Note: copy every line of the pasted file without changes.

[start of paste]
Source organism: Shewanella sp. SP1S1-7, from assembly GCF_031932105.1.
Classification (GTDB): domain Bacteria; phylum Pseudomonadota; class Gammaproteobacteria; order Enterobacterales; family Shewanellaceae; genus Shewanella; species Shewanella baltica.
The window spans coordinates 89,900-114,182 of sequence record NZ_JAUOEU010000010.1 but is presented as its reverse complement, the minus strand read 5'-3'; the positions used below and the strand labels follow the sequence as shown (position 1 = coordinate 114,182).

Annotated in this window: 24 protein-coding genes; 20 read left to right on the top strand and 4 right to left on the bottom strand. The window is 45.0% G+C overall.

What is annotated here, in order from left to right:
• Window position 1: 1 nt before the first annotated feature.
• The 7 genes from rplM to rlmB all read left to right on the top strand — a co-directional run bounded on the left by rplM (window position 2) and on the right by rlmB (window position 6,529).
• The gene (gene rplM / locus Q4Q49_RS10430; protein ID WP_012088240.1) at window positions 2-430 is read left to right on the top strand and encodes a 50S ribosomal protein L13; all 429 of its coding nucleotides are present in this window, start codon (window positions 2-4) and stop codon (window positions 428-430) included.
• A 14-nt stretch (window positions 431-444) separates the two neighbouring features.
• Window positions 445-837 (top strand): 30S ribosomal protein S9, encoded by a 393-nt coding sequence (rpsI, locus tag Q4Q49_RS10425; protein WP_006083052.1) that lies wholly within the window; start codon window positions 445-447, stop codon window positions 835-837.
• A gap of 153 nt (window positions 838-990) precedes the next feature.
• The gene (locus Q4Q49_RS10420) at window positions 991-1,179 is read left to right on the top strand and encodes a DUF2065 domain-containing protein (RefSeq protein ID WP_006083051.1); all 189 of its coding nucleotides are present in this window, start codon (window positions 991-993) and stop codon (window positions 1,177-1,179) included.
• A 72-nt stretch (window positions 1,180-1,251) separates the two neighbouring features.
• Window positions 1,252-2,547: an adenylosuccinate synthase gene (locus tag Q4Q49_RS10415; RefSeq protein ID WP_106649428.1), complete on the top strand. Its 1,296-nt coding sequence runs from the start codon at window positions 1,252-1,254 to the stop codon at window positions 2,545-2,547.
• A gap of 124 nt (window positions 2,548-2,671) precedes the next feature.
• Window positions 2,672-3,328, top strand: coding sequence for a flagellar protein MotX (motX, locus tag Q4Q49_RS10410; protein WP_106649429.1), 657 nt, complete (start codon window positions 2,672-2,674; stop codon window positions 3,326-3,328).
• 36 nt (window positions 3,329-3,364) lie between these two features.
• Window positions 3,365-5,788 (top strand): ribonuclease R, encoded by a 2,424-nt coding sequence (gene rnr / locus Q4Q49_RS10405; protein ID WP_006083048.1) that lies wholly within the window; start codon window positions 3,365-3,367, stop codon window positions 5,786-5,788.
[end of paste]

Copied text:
Source organism: Shewanella sp. SP1S1-7, from assembly GCF_031932105.1.
Classification (GTDB): domain Bacteria; phylum Pseudomonadota; class Gammaproteobacteria; order Enterobacterales; family Shewanellaceae; genus Shewanella; species Shewanella baltica.
The window spans coordinates 89,900-114,182 of sequence record NZ_JAUOEU010000010.1 but is presented as its reverse complement, the minus strand read 5'-3'; the positions used below and the strand labels follow the sequence as shown (position 1 = coordinate 114,182).

Annotated in this window: 24 protein-coding genes; 20 read left to right on the top strand and 4 right to left on the bottom strand. The window is 45.0% G+C overall.

What is annotated here, in order from left to right:
• Window position 1: 1 nt before the first annotated feature.
• The 7 genes from rplM to rlmB all read left to right on the top strand — a co-directional run bounded on the left by rplM (window position 2) and on the right by rlmB (window position 6,529).
• The gene (gene rplM / locus Q4Q49_RS10430; protein ID WP_012088240.1) at window positions 2-430 is read left to right on the top strand and encodes a 50S ribosomal protein L13; all 429 of its coding nucleotides are present in this window, start codon (window positions 2-4) and stop codon (window positions 428-430) included.
• A 14-nt stretch (window positions 431-444) separates the two neighbouring features.
• Window positions 445-837 (top strand): 30S ribosomal protein S9, encoded by a 393-nt coding sequence (rpsI, locus tag Q4Q49_RS10425; protein WP_006083052.1) that lies wholly within the window; start codon window positions 445-447, stop codon window positions 835-837.
• A gap of 153 nt (window positions 838-990) precedes the next feature.
• The gene (locus Q4Q49_RS10420) at window positions 991-1,179 is read left to right on the top strand and encodes a DUF2065 domain-containing protein (RefSeq protein ID WP_006083051.1); all 189 of its coding nucleotides are present in this window, start codon (window positions 991-993) and stop codon (window positions 1,177-1,179) included.
• A 72-nt stretch (window positions 1,180-1,251) separates the two neighbouring features.
• Window positions 1,252-2,547: an adenylosuccinate synthase gene (locus tag Q4Q49_RS10415; RefSeq protein ID WP_106649428.1), complete on the top strand. Its 1,296-nt coding sequence runs from the start codon at window positions 1,252-1,254 to the stop codon at window positions 2,545-2,547.
• A gap of 124 nt (window positions 2,548-2,671) precedes the next feature.
• Window positions 2,672-3,328, top strand: coding sequence for a flagellar protein MotX (motX, locus tag Q4Q49_RS10410; protein WP_106649429.1), 657 nt, complete (start codon window positions 2,672-2,674; stop codon window positions 3,326-3,328).
• 36 nt (window positions 3,329-3,364) lie between these two features.
• Window positions 3,365-5,788 (top strand): ribonuclease R, encoded by a 2,424-nt coding sequence (gene rnr / locus Q4Q49_RS10405; protein ID WP_006083048.1) that lies wholly within the window; start codon window positions 3,365-3,367, stop codon window positions 5,786-5,788.